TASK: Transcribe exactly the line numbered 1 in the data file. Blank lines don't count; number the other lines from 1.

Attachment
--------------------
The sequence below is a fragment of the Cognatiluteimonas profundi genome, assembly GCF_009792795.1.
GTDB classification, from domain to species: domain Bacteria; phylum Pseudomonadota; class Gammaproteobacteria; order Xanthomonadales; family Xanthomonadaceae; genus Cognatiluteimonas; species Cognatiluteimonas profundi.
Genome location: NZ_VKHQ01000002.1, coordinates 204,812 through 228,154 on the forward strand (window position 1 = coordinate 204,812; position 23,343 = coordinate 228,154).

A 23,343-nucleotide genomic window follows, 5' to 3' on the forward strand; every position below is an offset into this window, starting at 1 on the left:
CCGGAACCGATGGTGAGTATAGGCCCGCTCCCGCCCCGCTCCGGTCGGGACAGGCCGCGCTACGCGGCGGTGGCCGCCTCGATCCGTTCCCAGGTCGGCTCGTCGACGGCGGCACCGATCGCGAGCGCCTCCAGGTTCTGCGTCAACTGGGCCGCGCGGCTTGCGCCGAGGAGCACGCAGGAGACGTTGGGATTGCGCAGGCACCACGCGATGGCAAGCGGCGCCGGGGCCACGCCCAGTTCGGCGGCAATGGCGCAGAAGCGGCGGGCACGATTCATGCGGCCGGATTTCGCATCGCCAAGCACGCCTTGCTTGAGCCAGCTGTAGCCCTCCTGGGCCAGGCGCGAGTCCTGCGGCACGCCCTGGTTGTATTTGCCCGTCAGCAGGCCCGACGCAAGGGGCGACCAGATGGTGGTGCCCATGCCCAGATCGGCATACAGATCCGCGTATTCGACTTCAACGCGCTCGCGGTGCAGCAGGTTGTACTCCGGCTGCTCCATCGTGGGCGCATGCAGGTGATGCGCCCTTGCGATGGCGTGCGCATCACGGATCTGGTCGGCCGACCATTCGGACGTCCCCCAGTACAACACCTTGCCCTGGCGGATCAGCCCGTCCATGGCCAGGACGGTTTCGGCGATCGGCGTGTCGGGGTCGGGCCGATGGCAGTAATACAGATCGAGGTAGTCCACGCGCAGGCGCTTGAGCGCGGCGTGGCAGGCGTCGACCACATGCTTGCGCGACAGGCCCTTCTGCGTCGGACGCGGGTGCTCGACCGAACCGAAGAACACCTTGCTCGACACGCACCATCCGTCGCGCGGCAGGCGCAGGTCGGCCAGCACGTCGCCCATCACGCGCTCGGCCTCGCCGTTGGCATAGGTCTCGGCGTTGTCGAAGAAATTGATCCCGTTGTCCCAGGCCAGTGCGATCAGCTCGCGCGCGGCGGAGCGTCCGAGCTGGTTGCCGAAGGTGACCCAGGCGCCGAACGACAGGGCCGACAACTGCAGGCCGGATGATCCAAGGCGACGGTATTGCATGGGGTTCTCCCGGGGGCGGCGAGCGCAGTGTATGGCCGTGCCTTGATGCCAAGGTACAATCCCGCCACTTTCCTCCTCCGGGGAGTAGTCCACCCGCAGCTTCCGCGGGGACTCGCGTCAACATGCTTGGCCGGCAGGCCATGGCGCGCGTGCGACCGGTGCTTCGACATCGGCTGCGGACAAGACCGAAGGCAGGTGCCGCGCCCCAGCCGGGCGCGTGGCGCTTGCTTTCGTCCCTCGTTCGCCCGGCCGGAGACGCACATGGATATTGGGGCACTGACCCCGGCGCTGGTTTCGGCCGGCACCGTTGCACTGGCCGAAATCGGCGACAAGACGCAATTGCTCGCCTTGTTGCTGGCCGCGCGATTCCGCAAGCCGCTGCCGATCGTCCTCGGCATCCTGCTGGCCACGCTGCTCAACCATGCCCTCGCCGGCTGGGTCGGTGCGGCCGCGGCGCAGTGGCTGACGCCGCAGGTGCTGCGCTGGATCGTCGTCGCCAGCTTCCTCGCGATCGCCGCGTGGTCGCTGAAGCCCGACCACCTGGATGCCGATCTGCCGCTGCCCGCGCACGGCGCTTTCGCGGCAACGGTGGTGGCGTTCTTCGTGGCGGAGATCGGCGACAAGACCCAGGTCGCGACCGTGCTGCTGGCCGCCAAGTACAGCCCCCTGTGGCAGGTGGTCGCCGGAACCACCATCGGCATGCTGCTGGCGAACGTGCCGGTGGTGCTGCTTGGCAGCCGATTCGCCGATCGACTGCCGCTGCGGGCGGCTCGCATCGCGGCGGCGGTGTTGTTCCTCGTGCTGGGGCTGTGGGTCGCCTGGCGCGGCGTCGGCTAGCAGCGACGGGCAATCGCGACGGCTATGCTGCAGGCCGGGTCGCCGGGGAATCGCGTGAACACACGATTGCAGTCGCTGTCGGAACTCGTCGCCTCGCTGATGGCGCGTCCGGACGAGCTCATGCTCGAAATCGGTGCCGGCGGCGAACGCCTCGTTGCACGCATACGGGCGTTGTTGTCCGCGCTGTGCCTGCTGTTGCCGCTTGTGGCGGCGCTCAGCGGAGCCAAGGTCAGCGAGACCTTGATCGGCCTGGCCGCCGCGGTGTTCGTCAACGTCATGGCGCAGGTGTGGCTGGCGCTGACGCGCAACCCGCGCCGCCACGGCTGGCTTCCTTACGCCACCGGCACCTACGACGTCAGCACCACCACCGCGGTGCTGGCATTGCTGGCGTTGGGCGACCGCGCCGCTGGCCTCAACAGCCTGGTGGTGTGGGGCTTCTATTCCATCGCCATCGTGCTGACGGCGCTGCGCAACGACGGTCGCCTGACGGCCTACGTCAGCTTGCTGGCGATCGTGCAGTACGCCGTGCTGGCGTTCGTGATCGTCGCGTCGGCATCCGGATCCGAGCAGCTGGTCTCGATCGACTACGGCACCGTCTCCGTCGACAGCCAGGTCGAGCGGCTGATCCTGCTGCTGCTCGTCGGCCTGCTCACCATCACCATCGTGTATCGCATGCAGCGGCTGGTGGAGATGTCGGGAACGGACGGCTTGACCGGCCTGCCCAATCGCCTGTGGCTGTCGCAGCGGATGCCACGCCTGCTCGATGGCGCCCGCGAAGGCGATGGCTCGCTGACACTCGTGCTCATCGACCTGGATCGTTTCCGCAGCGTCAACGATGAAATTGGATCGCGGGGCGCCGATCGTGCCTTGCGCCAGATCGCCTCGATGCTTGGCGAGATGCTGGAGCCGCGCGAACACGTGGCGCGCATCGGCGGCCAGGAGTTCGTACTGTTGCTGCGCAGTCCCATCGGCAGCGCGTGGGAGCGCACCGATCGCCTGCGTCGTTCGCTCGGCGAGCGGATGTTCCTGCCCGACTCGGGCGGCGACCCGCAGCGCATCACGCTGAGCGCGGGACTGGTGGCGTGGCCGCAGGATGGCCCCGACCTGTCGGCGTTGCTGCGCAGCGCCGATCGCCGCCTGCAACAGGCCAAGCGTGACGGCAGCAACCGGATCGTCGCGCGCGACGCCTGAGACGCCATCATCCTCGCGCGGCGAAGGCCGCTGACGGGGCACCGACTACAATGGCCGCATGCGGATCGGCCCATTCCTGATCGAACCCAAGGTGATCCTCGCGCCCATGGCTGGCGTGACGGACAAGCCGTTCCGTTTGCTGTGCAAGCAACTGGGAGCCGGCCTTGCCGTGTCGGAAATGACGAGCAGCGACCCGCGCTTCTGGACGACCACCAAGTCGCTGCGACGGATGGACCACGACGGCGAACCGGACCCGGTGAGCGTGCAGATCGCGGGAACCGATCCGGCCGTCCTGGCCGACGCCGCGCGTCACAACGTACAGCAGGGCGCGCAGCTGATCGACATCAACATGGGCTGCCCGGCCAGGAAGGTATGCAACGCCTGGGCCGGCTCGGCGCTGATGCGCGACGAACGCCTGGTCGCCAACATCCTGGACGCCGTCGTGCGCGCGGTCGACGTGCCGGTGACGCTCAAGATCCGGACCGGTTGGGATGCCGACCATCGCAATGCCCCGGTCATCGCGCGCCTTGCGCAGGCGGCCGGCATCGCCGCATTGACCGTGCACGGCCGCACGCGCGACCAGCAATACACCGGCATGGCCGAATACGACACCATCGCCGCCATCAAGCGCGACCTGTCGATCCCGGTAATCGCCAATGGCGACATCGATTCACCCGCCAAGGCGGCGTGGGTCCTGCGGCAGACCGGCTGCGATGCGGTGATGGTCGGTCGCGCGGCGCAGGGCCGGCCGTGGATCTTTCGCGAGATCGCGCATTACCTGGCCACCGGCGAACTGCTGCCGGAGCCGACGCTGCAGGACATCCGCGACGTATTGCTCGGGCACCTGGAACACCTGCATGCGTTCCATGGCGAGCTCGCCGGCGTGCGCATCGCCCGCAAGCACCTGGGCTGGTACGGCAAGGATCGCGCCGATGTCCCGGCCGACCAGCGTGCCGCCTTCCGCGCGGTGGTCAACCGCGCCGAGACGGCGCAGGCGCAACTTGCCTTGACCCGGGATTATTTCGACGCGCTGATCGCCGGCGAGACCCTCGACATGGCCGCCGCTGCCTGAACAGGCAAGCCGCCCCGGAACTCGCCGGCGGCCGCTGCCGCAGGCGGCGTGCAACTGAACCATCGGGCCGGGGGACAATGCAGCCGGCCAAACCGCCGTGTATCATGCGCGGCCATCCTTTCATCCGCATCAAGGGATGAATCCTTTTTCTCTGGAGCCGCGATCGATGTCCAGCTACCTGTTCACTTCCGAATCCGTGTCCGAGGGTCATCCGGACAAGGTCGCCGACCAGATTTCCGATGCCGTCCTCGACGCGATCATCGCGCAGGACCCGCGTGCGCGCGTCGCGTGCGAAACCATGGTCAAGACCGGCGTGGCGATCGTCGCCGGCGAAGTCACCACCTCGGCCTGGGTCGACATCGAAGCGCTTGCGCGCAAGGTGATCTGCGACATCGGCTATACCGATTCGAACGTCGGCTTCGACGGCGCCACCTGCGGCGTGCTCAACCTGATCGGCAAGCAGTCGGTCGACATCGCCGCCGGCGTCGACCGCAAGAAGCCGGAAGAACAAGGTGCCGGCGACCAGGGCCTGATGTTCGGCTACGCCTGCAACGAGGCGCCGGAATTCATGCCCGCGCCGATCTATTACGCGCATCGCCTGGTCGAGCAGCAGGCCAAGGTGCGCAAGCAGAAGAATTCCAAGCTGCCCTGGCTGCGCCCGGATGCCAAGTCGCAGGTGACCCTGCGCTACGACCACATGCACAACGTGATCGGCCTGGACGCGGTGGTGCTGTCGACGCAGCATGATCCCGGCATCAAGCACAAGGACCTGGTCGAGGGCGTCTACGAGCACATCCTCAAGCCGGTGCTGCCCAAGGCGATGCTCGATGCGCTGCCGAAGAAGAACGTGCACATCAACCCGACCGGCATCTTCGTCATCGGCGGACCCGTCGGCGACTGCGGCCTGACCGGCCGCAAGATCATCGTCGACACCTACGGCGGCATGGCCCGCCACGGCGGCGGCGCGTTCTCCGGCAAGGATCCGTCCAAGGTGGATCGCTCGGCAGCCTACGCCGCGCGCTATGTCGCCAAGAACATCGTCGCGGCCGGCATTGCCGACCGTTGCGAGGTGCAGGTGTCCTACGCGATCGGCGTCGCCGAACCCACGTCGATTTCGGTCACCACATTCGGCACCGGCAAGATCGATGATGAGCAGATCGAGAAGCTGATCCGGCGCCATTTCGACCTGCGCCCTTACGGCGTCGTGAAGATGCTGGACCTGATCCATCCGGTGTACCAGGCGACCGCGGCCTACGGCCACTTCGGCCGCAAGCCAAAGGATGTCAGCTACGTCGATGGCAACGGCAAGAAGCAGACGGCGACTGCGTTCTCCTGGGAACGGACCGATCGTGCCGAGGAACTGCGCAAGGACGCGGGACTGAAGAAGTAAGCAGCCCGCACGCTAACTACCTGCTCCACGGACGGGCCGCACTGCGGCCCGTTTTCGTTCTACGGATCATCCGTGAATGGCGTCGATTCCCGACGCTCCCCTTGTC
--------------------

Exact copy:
The sequence below is a fragment of the Cognatiluteimonas profundi genome, assembly GCF_009792795.1.